Gone are the days of cheap $1 per gallon gas. Do you even remember the time when a $20 bill could have easily filled your car’s gas tank? I sure do, but it seems like such a distant memory these days.
Across the nation, we continue to see a rise in gas prices. According to AAA, the average gas price is $3.517 per gallon. And the price of oil is hovering around $105 a barrel. Many experts predict that we will continue to see gas prices go up.
The direct impact of high gas prices is easy to see, because it costs you more money at the pump. But for an economy in recovery mode, the domino effect of high gas prices is concerning.
What do I mean by the domino effect? Well, higher gas prices could raise the prices we pay for other goods and services too.
For example, it could push transportation costs (airlines raise airfares, taxis charge fuel surcharges, public transit) up and raise the prices on consumer products — to account for higher petroleum costs. In the end, these costs are passed on to consumers and we all pay more for goods (e.g. higher food prices) and services (e.g. shipping).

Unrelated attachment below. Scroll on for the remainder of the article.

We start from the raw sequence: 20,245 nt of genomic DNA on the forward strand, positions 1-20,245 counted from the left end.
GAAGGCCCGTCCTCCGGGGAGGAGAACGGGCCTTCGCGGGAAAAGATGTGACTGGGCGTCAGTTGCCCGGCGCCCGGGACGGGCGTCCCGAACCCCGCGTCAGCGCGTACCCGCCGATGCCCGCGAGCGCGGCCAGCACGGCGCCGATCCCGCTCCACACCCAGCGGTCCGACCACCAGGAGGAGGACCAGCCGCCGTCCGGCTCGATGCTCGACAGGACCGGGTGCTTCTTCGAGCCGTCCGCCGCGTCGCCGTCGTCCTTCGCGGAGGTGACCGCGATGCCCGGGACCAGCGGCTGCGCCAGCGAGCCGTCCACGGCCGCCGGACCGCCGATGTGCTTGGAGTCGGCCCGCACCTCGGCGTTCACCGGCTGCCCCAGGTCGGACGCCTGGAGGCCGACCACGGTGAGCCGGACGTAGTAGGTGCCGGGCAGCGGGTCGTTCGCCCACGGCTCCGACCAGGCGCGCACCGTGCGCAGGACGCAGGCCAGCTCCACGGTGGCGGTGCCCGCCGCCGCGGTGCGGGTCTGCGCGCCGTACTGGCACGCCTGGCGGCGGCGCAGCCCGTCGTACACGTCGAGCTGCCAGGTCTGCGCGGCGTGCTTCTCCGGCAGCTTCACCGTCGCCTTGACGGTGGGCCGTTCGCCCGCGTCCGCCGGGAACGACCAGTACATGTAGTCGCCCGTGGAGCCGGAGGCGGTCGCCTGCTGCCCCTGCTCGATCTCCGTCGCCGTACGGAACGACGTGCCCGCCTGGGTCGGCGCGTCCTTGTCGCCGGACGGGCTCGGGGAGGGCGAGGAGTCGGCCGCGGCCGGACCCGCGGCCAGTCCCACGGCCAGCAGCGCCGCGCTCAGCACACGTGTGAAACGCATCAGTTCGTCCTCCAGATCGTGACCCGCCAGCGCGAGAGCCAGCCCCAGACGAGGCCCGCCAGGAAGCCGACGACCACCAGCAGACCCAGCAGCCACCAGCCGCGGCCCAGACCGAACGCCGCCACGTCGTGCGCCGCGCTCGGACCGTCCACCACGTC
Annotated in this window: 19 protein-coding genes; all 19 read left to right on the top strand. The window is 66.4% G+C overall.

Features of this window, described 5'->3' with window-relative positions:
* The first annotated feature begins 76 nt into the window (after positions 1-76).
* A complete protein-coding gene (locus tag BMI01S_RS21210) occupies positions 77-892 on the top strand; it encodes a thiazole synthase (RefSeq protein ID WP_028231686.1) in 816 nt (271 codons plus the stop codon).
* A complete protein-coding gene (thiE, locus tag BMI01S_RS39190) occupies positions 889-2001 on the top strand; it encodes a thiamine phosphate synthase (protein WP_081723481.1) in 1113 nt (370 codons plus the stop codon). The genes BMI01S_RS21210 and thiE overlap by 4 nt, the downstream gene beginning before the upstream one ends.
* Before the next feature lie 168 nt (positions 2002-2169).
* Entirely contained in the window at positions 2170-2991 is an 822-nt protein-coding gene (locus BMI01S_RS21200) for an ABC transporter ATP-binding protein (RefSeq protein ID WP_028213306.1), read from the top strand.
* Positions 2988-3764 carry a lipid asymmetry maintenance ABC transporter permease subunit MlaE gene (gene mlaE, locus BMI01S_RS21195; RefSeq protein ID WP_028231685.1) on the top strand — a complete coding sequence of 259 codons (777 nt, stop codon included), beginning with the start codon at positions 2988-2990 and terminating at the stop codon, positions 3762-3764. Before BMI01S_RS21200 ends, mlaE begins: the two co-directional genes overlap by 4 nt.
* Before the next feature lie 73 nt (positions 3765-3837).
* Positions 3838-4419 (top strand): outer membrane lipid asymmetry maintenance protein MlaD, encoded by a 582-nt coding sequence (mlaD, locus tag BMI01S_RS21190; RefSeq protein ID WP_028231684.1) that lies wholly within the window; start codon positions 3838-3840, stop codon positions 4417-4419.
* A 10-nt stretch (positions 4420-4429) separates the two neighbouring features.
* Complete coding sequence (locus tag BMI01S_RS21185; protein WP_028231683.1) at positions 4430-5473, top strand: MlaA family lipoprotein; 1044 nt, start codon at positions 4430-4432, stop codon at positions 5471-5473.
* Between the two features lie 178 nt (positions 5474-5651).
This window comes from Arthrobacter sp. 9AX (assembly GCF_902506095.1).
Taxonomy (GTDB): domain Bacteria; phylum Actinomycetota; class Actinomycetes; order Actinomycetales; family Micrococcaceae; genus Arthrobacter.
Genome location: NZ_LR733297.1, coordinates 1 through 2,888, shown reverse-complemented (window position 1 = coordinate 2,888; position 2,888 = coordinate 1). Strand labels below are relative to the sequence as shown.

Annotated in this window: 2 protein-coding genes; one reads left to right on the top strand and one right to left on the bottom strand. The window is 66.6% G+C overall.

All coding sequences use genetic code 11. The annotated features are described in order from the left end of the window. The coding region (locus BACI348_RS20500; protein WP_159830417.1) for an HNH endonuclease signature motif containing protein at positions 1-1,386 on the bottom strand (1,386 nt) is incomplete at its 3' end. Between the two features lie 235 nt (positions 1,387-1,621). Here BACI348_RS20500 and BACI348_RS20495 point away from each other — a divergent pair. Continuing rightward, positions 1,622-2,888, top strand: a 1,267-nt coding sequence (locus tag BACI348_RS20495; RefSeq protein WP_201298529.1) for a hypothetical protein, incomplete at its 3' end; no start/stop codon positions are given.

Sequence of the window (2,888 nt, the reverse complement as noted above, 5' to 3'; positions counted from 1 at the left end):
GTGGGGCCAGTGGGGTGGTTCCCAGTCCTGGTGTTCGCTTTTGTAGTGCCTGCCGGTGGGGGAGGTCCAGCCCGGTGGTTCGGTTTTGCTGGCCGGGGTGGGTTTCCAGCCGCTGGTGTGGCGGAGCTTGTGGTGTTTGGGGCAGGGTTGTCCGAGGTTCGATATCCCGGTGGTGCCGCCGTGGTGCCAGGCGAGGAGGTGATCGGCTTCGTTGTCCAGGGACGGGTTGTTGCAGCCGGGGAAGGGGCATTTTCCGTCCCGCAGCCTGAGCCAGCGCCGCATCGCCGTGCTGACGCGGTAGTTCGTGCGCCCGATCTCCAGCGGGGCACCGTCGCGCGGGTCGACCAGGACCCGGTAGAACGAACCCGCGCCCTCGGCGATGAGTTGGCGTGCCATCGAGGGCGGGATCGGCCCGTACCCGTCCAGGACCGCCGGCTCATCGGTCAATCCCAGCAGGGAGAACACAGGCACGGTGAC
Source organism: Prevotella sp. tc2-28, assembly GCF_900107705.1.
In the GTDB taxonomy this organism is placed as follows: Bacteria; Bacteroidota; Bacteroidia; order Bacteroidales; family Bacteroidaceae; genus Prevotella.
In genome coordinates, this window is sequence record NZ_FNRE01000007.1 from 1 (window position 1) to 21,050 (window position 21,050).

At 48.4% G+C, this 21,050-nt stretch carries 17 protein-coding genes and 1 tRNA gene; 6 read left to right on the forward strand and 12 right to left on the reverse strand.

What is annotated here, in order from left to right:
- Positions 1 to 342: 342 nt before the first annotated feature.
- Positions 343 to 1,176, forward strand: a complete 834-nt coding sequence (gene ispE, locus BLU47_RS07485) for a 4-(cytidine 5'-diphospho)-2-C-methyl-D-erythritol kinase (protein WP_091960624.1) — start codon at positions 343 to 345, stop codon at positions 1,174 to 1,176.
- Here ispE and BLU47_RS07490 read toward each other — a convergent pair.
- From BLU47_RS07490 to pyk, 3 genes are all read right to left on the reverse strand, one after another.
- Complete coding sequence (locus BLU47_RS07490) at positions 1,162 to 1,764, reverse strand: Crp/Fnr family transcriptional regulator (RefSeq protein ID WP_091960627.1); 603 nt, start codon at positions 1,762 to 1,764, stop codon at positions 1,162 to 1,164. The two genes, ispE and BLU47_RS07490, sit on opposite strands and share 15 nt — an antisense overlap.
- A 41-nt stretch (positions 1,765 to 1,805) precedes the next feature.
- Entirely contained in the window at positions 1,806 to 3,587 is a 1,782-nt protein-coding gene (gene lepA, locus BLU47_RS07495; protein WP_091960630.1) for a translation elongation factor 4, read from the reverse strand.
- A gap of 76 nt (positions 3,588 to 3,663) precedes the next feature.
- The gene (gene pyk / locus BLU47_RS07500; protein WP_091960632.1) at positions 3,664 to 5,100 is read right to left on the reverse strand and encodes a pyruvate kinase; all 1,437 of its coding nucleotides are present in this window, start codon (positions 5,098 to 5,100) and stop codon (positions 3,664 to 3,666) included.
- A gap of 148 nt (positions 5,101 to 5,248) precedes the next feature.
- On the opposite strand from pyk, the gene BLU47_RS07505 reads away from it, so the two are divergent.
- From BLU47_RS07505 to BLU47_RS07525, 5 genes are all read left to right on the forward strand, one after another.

As for the economy, when consumers spend more money on gas they have less money to spend on other things.
Despite this reality, gas prices continue to soar. Yesterday the U.S. Department of Energy released a new Gasoline and Diesel Fuel Price Update, which showed that we are still paying more at the pump. In fact, gas prices have gone up a staggering 28% since this time last year. And half of this increase has occurred since the beginning of this year (Jan. 2011) alone.
Back in December 2010, a former Shell president (John Hofmeister) predicted gas prices could go up to $5 per gallon by 2012. Could he be right? Stop the presses, it’s already been reported that a gas station in Orlando, Florida (near the airport) is actually charging $5.39 a gallon for regular gasoline. Watch the video below to see America’s most expensive gas station.
How high will gas prices go? No one really knows, but it looks like Wall Street is predicting they will continue to rise. And if they continue to go up, the domino effect will impact consumers’ wallets —as the prices we pay for food, transportation and other products increases.
What are your thoughts on gas prices? Have they effected the way you drive?
Other interesting articles:
- Where are gas prices headed, and why?
- America Battles Sticker Shock at Gas Pump
- Sharply rising oil prices having widespread effects in U.S.